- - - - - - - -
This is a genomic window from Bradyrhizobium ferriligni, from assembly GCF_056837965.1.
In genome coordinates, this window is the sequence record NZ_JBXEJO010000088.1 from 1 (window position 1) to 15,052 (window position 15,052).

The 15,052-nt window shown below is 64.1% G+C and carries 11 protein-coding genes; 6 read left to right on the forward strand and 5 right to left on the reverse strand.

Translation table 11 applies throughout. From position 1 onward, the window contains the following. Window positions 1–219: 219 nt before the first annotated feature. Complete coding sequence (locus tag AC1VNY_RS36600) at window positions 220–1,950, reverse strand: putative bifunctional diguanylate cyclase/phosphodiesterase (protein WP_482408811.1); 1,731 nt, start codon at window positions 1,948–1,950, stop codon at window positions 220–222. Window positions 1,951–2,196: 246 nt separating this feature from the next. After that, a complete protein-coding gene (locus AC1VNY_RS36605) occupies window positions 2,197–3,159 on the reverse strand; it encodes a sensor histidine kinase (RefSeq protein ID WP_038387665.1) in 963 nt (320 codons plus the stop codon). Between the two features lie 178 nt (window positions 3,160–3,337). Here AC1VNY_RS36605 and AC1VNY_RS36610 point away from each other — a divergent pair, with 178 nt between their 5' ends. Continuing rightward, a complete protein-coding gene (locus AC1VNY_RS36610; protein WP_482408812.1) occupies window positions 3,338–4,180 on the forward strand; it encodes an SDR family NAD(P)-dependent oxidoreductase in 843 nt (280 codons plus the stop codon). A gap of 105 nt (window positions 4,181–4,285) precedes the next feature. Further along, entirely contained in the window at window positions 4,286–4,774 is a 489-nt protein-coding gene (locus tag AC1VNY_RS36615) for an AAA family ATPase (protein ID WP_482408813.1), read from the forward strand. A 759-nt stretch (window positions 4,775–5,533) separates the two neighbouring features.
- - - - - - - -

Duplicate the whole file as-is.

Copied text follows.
This is a genomic window from Bradyrhizobium ferriligni, from assembly GCF_056837965.1.
In genome coordinates, this window is the sequence record NZ_JBXEJO010000088.1 from 1 (window position 1) to 15,052 (window position 15,052).

The 15,052-nt window shown below is 64.1% G+C and carries 11 protein-coding genes; 6 read left to right on the forward strand and 5 right to left on the reverse strand.

Translation table 11 applies throughout. From position 1 onward, the window contains the following. Window positions 1–219: 219 nt before the first annotated feature. Complete coding sequence (locus tag AC1VNY_RS36600) at window positions 220–1,950, reverse strand: putative bifunctional diguanylate cyclase/phosphodiesterase (protein WP_482408811.1); 1,731 nt, start codon at window positions 1,948–1,950, stop codon at window positions 220–222. Window positions 1,951–2,196: 246 nt separating this feature from the next. After that, a complete protein-coding gene (locus AC1VNY_RS36605) occupies window positions 2,197–3,159 on the reverse strand; it encodes a sensor histidine kinase (RefSeq protein ID WP_038387665.1) in 963 nt (320 codons plus the stop codon). Between the two features lie 178 nt (window positions 3,160–3,337). Here AC1VNY_RS36605 and AC1VNY_RS36610 point away from each other — a divergent pair, with 178 nt between their 5' ends. Continuing rightward, a complete protein-coding gene (locus AC1VNY_RS36610; protein WP_482408812.1) occupies window positions 3,338–4,180 on the forward strand; it encodes an SDR family NAD(P)-dependent oxidoreductase in 843 nt (280 codons plus the stop codon). A gap of 105 nt (window positions 4,181–4,285) precedes the next feature. Further along, entirely contained in the window at window positions 4,286–4,774 is a 489-nt protein-coding gene (locus tag AC1VNY_RS36615) for an AAA family ATPase (protein ID WP_482408813.1), read from the forward strand. A 759-nt stretch (window positions 4,775–5,533) separates the two neighbouring features.